A day trip to Bais

There was no Apo Island snorkelling nor sightseeing today!

We got to Malatapay pier hoping to hire a boat but they were charging 1,500 pesos for a return trip.   We could  see the Apo just waving infront of us and to pay such amount is highway robbery!   Well, it’s not that we cannot afford it, it’s the principle!  We would not let them get away with charging so much money for a mere few minutes boat trip so we went away.  An Apo Island resort staff agreed with us, even moaned that it is the (municipal) government who push these boatmen to charge these ridiculous fees because they charge so much license fees to operate the boat tours.  

In order not to waste the day, we hailed a bus to Bais city hoping that we could see dolphins instead.   But holy cow!  The tourist office staff who operates the boat charges even higher.   For a big boat, you pay 3,500pesos, and for a smaller boat,  2,500pesos.   We looked at the small boat – a piece of what seems to be a floating box so old and rundown that we won’t even buy it for that amount!  They won’t even give in to our haggling – like, we arrived there at almost 3pm and boat trips last till 5pm, so even With 2 hours left, we still have to pay the full fare!   I mean, what are they trying to do?   But forget the foreigners, even local tourists wouldn’t even afford it so what happens is, we, Filipinos, wouldn’t even have the chance to see our own dolphins because of the high cost of seeing them!

Well, it’s not that we cannot afford it.  It’s the principle.  To let them get away with it is encouraging them to keep doing it, so we just did our favorite activity – that of walking. This is the best way to see the countryside because you get to see at close range the flowers, the people, their houses and what they do, in fact, the most colorful photographs we took were that of roadside encounters.

I got a lot of photos of barrio people (excellent for photojournalism!) who would even say ‘salamat’ (thank you) for taking their pictures.  Believe me – this is a big no-no in Europe!

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Maria has taken some really nice shots and as she can speak Tagalog (although they speak mainly Visayas here) we enter into conversations easily with people and have taken some really good shots of children and people laughing and smiling outside their very poor little shacks. Some of them are so basic. Just a simple slatted bamboo floor to sleep on and they cook outside on an open fire. We were with one family today who were so pleased to have their beautiful children photographed, it was quite touching. I wish we had a polaroid so we could give them an instant picture to keep. They really have so little but always manage to smile and be very polite.The more I explore the Philippines, the more I realize the tremendous potential and natural resources it has. Unfortunately, the government is corrupt and hopeless and the country has been exploited for so long they cannot seem to get out of the poverty trap. We have really learnt a lot about bamboo and struck up a good friendship. I am convinced that there is a big market in Europe plus Bamboo is a fast growing and sustainable resource unlike cutting down hardwood forests in the Philippines. It is an incredible material. The more I research on it, the more I am fascinated with it and the potential it has.family.jpg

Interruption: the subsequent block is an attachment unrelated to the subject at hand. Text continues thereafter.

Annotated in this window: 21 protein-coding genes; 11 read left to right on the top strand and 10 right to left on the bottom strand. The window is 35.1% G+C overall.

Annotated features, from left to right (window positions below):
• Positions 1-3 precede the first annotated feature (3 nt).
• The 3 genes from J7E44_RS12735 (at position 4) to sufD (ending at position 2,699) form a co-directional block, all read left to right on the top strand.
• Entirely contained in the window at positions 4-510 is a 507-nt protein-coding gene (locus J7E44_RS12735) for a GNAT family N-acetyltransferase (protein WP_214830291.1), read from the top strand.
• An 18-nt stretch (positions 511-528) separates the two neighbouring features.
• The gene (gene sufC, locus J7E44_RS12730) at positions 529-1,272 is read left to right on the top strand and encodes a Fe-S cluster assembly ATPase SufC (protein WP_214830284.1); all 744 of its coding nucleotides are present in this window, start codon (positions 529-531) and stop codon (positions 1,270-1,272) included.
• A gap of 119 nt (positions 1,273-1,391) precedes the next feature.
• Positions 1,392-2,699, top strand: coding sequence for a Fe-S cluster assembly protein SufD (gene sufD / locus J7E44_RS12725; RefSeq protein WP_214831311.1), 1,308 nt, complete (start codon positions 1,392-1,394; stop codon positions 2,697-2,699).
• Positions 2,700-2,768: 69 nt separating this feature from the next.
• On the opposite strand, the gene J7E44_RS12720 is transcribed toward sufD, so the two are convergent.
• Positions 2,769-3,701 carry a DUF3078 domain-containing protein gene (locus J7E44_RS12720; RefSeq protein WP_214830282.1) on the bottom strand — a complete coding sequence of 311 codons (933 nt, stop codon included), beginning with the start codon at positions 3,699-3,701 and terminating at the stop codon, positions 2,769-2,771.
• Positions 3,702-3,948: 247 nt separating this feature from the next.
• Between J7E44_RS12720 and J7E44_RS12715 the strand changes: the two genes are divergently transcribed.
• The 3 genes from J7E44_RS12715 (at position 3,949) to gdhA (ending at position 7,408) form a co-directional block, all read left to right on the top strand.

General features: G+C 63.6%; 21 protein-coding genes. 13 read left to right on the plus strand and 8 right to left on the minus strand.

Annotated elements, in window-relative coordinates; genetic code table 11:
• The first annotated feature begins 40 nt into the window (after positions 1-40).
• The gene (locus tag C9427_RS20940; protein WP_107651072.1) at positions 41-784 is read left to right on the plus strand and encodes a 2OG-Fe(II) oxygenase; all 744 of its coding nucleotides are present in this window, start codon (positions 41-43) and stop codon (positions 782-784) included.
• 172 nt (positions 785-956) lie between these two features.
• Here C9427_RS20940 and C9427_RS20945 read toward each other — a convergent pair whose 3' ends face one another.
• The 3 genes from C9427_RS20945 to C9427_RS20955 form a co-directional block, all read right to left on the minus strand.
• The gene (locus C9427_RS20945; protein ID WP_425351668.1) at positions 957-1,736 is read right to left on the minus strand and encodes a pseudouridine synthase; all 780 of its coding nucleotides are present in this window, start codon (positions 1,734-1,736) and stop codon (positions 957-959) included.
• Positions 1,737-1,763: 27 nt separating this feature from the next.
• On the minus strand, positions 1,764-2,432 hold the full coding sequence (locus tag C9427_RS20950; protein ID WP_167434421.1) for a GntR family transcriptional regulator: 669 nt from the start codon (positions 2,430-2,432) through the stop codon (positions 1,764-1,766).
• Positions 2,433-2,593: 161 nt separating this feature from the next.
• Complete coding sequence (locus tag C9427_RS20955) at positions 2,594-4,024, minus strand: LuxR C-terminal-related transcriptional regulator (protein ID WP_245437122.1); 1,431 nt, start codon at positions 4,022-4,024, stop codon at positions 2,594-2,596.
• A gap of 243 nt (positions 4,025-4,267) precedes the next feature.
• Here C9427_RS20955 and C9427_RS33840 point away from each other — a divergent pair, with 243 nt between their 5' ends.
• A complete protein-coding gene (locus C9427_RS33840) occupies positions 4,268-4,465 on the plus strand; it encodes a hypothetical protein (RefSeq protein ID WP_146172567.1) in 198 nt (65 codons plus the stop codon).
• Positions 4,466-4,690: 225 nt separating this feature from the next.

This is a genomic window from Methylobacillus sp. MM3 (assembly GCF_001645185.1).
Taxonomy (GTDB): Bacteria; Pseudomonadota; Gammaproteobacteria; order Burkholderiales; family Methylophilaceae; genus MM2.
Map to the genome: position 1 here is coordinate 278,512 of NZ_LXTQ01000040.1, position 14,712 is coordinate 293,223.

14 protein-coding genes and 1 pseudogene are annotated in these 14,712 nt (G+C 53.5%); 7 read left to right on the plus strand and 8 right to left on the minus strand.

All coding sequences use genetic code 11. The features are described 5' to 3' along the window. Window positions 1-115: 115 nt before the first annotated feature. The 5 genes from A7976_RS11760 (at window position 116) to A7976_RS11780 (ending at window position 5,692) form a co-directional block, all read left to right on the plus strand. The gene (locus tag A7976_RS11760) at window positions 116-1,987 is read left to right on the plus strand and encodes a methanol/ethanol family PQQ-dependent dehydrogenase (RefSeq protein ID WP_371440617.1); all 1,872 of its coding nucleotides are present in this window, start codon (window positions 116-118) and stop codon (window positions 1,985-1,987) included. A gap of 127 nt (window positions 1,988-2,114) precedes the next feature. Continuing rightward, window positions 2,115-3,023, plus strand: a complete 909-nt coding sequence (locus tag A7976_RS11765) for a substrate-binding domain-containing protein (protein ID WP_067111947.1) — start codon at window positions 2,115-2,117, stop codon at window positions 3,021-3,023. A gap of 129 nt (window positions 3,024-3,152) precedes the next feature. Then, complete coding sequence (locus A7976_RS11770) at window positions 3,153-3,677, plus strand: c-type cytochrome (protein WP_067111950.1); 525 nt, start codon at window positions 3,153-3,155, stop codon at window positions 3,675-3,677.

…..A European in the Philippines

Back in Dumaguete

We went for a day trip to Cebu today via a fastcraft (going) and pumpboat (coming).   The trip was only for 20 minutes and we went as far as Oslob, then Santander, both sleepy little towns with sleepy looking villagers…

Tomorrow we go to Apo Island  for another day trip of eco-touring and hopefully, more snorkelling.  Day after that, few days in Bohol then back to Manila to take a trip to the North.

So after some 11 days in the Visayas – Siquijor, Dumaguete and bit of Cebu, here are my comments:

Dumaguete is a rich town, most of the people have their own businesses, from a bilao selling trinkets to selling bamboo products to anything really. It’s also aclean, the locals obviously more disciplined, cleaning their own frontyard and growing flowering plants which make the town very nice and colorful.

That part of Cebu where we have been is noticeably poor.   We passed by the highway, the same road going to Cebu City, and the place is dirtier, poorly maintained, old houses close to collapsing, there is not much business going on except for some sari-sari stores where you cannot even buy a bottle of mineral water.